March 2018

Food as Fuel

Author: Becca Edwards

When someone wants to lose weight, food is the first to go. The word “diet” has become synonymous with restricted food or reduced calories, when the true definition of the word is “the kinds of food that a person, animal, or community habitually eats.” What if we viewed the word “diet” for what it really means: a food plan? And what if we could lose the weight, by eating more? We can achieve both when we see food as fuel.

Oftentimes when someone tells me, “I don’t know what I’m doing wrong. I eat healthy, but I can’t seem to lose weight,” I reply, “Well, let’s talk about what you typically eat in a day, starting with breakfast.” Most of the time, the response is, “Like I said, healthy. You know, yogurt with granola and berries, maybe honey.”

Excluding the honey, if this breakfast used Greek yogurt, the nutritional profile would be approximately: 31 grams of sugar, 60 carbs, 321 calories, and only eight grams of protein. A chocolate iced glazed doughnut from Krispy Kreme contains 20 grams of sugar, 33 carbs, 240 calories and three grams of protein. Comparing apples to apples, or rather breakfast to breakfast, the doughnut has less sugar, carbs, and calories than the “healthy” breakfast.

Now, I’m not suggesting you should start eating doughnuts for breakfast, but I do want you to take a hard look at what you are eating. How many times a day do you eat vegetables? And canned vegetables do not count. I mean legit, as in from the produce aisle, vegetables. How many times a day do you eat something prepackaged? There’s no judgment here, but if you are eating more food that comes in a box, bag or can than whole foods, it is time to get real—and eat real food.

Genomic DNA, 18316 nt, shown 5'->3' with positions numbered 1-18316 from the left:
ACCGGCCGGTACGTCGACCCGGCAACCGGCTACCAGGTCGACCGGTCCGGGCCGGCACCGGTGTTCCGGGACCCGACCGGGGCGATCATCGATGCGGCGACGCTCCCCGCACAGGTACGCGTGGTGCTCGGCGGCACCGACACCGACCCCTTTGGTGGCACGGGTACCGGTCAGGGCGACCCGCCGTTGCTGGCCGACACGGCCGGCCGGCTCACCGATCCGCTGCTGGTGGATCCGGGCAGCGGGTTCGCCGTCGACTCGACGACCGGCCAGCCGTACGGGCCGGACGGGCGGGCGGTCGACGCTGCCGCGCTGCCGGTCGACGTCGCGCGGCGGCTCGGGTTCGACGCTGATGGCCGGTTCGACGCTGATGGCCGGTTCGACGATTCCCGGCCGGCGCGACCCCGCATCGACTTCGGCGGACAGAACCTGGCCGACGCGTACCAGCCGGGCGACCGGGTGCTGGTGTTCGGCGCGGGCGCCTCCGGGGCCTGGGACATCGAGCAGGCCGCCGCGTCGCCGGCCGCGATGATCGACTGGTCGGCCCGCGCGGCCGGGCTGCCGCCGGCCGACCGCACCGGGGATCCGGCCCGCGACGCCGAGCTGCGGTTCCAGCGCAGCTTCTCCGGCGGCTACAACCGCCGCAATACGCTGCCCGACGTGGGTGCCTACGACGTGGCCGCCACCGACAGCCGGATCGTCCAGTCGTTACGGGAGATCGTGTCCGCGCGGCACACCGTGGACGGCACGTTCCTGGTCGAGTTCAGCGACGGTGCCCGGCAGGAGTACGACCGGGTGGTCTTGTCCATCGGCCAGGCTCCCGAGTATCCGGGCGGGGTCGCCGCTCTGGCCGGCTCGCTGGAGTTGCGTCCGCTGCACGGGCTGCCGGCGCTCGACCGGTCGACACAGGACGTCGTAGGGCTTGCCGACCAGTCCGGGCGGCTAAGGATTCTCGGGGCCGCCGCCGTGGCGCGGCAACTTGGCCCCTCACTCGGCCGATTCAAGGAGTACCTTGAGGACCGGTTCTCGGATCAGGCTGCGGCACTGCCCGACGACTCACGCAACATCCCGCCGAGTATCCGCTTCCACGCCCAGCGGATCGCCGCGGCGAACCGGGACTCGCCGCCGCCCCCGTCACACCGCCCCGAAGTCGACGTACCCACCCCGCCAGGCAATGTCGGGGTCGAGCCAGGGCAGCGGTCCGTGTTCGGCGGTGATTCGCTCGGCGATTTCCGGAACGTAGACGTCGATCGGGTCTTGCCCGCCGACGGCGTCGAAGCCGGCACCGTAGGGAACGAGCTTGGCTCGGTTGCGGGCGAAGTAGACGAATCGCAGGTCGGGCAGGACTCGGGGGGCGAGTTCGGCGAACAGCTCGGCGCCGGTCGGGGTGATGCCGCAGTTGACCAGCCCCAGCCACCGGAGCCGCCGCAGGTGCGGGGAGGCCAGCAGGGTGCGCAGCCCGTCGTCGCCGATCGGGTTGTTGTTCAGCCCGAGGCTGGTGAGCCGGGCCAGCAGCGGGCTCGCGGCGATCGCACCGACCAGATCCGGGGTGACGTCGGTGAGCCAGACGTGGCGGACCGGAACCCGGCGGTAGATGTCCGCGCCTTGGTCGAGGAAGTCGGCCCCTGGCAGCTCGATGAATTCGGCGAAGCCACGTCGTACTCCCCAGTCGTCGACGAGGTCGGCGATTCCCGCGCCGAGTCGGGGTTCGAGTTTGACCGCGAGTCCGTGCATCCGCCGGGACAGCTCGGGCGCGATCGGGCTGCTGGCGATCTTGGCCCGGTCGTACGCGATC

I often talk to my clients about being “veggie-forward”—or using vegetables as the basis for all meals—and then adding a palm-sized portion of a lean protein as needed. Veggie-forward eating accomplishes two important things. First, because vegetables are typically low in calories, you do not have to worry about calorie-counting. Calorie-counting can be stressful for many people, especially when trying to lose weight. This can be counterproductive, as stress produces cortisol, which, in turn, creates belly fat. And stress can lead to overeating or making poor food decisions out of rebellion. Secondly, vegetables are nutritious. This is not an earth-shattering revelation, I know, but we often forget how crucial good nutrition is to our overall well-being. Many times, we eat something because “we deserve it” or “we need something crunchy” or “it’s that time of the month.” This mindset overlooks the fact that the true purpose of food is to nourish our bodies—to be fuel. The adage “You are what you eat” is true. Food should not be a reward. Reward yourself with a bubble bath or massage. And every time you sit down to chomp down, make sure the first thing on your napkin, plate or palm is a vegetable. Check out this sample meal plan:

Meal Plan